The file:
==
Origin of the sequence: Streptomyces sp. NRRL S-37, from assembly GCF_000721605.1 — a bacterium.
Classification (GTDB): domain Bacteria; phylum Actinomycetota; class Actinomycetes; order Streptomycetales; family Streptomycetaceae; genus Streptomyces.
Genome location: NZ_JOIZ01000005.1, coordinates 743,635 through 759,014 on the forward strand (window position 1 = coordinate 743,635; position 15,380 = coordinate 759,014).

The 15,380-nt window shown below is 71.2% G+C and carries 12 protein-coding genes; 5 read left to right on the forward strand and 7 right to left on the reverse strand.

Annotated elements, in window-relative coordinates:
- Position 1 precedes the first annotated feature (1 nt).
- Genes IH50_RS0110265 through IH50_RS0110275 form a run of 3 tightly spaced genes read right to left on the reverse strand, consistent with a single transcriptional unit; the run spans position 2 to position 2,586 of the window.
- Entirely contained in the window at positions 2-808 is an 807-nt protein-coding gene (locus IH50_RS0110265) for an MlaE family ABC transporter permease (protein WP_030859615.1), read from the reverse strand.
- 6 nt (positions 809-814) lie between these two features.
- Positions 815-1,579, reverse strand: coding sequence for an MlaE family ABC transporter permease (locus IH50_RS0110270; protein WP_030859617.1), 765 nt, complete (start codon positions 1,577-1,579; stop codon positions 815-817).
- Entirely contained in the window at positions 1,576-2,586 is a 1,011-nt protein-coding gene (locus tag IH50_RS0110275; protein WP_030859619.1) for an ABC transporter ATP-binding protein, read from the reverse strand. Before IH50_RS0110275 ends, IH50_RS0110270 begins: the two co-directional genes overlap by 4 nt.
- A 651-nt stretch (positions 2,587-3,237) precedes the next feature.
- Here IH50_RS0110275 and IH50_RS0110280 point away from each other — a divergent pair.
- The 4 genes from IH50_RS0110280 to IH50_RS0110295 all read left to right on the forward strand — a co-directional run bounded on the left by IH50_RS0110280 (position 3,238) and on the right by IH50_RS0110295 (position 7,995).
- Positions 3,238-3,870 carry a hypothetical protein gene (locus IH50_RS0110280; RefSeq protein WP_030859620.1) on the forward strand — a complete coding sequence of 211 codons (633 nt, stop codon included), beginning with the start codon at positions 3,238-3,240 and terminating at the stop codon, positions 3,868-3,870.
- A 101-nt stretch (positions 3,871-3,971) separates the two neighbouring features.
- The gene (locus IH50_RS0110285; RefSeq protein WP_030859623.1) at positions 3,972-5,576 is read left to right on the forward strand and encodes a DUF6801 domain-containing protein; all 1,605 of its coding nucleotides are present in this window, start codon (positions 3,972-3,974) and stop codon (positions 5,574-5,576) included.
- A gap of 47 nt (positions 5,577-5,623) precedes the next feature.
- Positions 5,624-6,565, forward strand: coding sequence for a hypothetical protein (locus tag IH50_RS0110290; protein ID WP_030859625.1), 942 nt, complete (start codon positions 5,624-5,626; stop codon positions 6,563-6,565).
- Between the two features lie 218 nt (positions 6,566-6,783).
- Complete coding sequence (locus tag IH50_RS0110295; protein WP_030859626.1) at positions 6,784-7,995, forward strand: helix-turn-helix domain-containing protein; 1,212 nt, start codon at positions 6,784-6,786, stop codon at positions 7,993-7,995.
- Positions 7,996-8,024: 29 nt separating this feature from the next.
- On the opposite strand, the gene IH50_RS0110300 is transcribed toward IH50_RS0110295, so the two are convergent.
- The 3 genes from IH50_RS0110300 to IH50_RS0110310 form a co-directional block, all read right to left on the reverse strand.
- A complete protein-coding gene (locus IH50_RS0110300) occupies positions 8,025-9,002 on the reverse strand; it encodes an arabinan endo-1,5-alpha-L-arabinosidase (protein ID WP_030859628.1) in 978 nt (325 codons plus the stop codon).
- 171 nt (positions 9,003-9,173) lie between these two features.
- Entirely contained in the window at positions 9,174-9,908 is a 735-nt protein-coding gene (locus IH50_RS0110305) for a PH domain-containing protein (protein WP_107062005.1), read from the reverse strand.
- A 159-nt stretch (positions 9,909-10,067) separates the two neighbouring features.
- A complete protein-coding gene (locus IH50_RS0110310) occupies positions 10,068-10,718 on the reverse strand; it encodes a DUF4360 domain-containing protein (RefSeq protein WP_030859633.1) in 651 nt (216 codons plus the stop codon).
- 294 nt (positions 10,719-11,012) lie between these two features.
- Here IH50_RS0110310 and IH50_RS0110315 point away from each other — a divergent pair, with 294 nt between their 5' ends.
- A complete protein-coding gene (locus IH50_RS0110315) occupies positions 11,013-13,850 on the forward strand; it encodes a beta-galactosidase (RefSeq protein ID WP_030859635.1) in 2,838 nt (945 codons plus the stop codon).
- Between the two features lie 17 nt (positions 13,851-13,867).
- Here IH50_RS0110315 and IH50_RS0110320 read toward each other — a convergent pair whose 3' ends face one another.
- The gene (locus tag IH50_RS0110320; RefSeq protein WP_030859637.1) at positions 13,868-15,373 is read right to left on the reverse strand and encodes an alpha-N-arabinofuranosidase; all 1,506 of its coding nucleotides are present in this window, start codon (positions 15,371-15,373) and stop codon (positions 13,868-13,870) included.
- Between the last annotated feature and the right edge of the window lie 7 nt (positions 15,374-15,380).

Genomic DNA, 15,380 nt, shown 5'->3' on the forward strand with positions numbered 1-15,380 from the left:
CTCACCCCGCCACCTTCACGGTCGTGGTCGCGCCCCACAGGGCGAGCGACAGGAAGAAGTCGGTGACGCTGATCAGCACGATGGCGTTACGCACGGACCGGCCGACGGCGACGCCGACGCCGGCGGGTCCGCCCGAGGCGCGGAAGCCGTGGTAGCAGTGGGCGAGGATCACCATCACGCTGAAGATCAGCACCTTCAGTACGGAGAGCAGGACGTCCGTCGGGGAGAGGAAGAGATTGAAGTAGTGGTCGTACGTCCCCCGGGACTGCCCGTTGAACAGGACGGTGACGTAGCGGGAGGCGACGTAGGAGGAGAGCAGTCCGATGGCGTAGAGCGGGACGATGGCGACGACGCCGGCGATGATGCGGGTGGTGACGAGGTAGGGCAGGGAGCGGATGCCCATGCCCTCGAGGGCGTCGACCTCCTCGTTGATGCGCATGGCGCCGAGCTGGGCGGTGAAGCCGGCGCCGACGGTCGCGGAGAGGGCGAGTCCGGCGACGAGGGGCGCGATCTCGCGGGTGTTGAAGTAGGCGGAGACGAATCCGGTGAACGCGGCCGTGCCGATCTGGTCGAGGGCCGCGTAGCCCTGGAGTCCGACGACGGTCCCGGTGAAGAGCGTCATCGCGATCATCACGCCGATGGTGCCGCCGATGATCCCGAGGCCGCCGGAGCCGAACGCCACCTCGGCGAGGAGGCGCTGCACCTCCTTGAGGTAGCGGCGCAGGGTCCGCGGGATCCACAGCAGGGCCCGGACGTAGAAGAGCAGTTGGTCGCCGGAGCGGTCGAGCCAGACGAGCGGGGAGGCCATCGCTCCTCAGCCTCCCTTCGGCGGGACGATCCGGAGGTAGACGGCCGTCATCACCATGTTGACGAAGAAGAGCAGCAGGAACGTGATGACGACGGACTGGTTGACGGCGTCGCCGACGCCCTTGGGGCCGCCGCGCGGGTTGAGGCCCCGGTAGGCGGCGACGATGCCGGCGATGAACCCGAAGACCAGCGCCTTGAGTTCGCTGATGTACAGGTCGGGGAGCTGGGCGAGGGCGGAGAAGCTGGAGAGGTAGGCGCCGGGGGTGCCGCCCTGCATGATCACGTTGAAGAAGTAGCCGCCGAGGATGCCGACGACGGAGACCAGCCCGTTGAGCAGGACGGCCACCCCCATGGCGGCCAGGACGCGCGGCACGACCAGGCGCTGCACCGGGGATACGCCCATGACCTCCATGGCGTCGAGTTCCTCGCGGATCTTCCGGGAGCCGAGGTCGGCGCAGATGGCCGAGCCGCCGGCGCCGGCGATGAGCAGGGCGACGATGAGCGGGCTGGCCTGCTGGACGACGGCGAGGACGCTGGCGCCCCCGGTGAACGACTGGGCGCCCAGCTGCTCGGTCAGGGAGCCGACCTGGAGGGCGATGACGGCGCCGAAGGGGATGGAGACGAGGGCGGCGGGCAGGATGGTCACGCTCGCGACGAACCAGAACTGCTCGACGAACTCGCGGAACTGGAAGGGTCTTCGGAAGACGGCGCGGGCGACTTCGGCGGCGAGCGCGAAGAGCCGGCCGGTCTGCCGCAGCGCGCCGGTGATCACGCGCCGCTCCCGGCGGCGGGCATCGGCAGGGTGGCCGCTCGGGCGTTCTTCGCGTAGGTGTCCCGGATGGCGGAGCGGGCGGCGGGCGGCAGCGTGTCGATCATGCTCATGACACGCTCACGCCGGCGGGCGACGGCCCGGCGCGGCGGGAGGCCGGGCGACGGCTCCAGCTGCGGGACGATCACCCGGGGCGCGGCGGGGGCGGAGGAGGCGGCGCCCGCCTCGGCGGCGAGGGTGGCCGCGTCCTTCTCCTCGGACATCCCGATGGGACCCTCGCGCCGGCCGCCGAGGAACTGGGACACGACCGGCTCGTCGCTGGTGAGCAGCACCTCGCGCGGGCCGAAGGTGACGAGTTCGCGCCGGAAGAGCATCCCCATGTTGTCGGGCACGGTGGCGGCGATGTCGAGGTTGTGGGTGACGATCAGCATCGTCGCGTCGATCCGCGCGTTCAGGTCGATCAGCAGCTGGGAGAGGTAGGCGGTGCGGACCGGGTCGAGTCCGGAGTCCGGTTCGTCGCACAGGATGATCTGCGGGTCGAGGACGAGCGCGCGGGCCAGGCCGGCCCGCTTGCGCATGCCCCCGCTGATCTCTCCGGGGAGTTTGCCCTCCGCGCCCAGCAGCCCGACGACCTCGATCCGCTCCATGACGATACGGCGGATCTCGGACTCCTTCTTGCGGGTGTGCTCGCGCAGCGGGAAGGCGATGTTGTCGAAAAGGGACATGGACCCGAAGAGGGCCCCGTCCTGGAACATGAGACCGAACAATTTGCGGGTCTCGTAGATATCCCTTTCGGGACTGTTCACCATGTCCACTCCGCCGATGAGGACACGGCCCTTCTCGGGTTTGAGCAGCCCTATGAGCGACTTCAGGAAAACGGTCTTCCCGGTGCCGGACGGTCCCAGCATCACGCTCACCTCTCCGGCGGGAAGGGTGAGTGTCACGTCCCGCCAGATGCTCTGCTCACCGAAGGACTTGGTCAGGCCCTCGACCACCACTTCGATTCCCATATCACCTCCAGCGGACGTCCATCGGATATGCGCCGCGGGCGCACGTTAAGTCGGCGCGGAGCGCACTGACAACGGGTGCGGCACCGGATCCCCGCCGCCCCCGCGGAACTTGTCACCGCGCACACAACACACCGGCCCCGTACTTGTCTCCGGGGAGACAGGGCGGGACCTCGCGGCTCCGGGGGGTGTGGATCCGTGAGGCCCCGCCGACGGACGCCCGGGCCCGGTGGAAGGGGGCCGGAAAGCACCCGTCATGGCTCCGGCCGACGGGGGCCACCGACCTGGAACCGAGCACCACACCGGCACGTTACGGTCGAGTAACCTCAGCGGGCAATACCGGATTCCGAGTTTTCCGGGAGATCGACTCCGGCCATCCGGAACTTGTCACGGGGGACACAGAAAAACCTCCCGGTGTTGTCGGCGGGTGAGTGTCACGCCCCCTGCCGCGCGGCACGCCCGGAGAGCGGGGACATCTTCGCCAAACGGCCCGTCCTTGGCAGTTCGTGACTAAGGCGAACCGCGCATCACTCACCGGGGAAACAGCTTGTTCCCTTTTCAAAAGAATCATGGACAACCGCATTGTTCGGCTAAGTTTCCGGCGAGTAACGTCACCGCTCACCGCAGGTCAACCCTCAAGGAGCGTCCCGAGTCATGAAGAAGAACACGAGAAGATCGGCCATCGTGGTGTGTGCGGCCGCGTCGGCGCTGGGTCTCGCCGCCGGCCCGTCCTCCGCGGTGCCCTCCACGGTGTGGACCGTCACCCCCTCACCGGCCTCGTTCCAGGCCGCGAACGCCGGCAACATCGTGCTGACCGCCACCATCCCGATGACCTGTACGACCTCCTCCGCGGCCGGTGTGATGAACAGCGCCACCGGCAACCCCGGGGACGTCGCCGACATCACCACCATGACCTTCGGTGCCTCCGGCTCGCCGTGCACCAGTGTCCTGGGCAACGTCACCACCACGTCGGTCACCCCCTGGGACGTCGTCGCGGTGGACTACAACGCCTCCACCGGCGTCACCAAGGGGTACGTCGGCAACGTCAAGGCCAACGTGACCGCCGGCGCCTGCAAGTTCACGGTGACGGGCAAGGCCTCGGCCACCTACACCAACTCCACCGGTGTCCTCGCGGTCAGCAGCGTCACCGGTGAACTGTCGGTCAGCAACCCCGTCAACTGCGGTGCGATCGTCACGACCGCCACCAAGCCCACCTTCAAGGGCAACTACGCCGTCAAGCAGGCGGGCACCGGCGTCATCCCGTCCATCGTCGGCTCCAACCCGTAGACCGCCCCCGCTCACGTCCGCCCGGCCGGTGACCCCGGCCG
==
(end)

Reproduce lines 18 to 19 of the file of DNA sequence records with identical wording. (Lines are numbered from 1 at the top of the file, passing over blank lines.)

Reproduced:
- A gap of 47 nt (positions 5,577-5,623) precedes the next feature.
- Positions 5,624-6,565, forward strand: coding sequence for a hypothetical protein (locus tag IH50_RS0110290; protein ID WP_030859625.1), 942 nt, complete (start codon positions 5,624-5,626; stop codon positions 6,563-6,565).